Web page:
The domination of the Organization of Petroleum Exporting Countries (Opec) over the global energy market has come to an end, according to a former head of the oil cartel.
Abdullah bin Hamad al-Attiyah, also former energy minister of Qatar, told Sky News that the 12-member group that set oil prices for half a century 'has lost its influence'.
"It's over. OPEC cannot play alone. This is why when OPEC met at the last moment they cannot decide it [cutting oil output] because if they will cut there is no meaning it will be the others who will benefit and even increase their production," he said.
In addition, he urged the organisation to collaborate with Russia and reduce global oil production.
Oil rich Saudi Arabia has earlier stated that it would not cut production to arrest the fall in crude prices, even if non-Opec nations have done so, adding that prices would rebound as the market would stabilise on its own.
Saudi oil minister Ali al-Naimi had confirmed that the world's largest oil producer would not cut output following countries outside the Opec. He blamed speculators and a lack of cooperation between non-Opec oil producers for the price slump.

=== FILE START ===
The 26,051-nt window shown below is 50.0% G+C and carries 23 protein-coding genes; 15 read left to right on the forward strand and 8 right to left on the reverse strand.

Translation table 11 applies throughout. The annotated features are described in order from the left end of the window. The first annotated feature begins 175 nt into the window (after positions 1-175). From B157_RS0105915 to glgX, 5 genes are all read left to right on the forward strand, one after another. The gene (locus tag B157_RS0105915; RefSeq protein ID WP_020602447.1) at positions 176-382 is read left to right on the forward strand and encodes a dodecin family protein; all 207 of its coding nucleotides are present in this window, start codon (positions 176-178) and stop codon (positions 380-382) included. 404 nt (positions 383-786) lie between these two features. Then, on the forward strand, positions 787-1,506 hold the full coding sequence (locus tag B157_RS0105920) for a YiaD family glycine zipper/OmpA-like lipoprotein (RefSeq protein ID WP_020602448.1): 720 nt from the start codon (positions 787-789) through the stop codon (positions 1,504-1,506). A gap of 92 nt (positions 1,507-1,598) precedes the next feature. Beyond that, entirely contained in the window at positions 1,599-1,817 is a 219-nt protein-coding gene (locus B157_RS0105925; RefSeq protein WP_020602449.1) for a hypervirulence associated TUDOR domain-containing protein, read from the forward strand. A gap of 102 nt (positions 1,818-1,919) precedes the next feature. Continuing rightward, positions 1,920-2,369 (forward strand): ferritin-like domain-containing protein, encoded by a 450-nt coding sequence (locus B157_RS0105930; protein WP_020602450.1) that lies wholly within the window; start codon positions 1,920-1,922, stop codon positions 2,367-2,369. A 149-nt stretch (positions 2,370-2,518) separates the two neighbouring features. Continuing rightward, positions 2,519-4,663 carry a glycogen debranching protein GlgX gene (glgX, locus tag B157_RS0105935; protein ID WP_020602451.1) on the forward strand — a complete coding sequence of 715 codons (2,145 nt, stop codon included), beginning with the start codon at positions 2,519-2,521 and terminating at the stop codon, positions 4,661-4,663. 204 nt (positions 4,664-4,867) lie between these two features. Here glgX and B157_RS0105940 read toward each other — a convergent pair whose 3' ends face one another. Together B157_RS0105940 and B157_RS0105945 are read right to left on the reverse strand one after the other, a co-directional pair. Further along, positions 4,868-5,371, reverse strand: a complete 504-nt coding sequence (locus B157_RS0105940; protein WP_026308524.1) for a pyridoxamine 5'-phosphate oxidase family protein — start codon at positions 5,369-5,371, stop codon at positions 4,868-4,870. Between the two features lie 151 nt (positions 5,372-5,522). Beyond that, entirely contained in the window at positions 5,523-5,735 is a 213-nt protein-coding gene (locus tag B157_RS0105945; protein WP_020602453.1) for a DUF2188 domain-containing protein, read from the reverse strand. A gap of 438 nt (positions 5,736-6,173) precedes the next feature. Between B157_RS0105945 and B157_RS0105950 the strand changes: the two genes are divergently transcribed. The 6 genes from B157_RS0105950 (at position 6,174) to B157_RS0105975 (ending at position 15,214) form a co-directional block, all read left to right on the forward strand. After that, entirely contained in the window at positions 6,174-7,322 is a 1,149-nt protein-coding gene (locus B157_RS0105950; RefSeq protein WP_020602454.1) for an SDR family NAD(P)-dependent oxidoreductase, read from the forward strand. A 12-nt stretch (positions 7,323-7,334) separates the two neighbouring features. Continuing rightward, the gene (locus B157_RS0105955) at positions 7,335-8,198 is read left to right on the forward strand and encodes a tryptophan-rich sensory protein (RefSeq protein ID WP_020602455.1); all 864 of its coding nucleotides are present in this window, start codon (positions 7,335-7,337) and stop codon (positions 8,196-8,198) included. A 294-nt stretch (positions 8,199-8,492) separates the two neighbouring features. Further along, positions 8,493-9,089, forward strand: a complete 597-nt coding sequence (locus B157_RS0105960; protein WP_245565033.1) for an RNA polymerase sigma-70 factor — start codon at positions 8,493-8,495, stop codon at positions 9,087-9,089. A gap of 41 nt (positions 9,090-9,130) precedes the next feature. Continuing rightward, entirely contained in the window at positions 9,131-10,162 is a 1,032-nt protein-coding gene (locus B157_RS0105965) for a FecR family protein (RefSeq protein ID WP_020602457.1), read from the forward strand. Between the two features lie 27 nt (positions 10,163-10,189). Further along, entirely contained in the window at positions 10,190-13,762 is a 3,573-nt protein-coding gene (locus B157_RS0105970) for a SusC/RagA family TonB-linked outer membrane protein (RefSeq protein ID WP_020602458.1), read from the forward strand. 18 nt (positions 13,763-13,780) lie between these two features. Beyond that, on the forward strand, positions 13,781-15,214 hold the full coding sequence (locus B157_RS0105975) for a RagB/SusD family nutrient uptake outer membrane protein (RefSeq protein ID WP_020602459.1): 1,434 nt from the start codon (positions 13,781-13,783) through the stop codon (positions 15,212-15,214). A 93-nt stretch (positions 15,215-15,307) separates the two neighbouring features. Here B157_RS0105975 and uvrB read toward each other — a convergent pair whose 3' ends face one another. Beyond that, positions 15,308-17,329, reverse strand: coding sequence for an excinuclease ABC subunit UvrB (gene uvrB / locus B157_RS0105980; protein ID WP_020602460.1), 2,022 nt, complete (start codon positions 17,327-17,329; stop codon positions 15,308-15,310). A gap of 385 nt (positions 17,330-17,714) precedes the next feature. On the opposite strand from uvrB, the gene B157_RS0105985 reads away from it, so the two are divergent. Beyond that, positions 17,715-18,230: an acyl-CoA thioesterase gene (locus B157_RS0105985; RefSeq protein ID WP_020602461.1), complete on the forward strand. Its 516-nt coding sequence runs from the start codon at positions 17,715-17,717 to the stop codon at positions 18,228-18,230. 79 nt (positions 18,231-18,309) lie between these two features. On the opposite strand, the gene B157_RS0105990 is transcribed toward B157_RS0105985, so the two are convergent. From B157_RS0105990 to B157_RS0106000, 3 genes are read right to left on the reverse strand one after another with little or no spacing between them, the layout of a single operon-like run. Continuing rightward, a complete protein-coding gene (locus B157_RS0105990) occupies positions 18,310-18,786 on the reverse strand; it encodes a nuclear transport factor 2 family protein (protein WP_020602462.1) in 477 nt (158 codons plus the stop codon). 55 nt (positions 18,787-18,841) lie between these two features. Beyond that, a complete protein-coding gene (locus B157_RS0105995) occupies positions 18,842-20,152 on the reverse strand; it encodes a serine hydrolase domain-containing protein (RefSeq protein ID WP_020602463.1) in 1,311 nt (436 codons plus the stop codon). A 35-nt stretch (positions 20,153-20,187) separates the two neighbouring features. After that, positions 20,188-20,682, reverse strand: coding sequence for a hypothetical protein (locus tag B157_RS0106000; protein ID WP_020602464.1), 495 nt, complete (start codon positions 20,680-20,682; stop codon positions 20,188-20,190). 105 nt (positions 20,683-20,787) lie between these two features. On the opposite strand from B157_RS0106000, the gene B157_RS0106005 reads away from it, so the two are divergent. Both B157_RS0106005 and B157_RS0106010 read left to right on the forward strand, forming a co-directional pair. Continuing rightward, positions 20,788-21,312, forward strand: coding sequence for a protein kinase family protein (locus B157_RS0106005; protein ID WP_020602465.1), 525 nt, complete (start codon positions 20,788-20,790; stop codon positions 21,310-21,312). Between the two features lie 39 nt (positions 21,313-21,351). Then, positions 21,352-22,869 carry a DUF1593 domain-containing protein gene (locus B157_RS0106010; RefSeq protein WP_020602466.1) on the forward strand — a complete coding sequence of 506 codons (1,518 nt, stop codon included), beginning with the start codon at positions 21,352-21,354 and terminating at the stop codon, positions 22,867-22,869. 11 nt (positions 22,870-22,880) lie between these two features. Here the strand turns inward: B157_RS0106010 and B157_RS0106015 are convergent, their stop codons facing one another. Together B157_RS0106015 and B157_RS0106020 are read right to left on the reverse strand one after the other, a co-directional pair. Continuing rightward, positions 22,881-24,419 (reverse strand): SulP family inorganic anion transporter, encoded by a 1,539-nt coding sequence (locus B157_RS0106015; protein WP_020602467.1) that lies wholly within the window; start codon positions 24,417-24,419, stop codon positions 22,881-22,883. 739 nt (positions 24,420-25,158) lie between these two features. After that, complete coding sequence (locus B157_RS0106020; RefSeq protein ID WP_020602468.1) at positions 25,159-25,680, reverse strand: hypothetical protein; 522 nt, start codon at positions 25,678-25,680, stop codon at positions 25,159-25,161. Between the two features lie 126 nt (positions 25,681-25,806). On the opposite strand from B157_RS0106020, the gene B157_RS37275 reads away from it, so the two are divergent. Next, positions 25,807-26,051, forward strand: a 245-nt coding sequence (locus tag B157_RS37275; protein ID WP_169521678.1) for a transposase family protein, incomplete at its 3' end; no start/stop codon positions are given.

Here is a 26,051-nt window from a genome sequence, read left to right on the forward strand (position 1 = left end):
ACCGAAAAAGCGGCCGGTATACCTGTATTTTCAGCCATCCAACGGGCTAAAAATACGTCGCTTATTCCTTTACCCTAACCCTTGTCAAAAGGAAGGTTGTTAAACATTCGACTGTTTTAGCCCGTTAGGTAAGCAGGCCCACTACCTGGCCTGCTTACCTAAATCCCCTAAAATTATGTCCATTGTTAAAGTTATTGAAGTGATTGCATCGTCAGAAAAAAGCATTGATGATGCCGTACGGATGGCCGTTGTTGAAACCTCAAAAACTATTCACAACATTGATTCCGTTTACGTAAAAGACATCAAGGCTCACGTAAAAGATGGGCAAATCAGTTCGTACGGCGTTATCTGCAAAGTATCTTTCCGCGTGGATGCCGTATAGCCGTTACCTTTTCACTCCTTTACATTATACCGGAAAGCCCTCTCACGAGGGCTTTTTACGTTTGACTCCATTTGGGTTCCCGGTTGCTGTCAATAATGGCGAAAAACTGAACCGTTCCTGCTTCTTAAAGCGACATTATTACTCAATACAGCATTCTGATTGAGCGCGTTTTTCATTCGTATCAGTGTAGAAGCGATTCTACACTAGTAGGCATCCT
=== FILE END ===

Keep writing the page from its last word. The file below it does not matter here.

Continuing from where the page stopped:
"If they want to cut production they are welcome. We are not going to cut, certainly Saudi Arabia is not going to cut," he said at an energy forum in Abu Dhabi.
Non-Opec producers, "will realize that it is in their interests to cooperate to ensure high prices for everyone," Naimi added.
Crude prices fell about 50% during the last six months, as the supply of the commodity increased significantly amid sluggish demand.
On 27 November, oil cartel Opec said it was keeping its production ceiling unchanged in order to protect the group's market share.
Officials in Iran, Venezuela and Russia have also opined that Saudi Arabia was collaborating with the West to depress oil prices and weaken their governments, which are most hurt by the price slide.
"Talking about such alleged conspiracies against our country is absolutely incorrect and indicates a misunderstanding in some minds. Our economy is based on strictly economic strategies—no more, no less," he said, refuting the argument.
At the energy forum, he stressed on the importance of fossil fuel, which according to him, "Will remain the main source of energy for decades to come."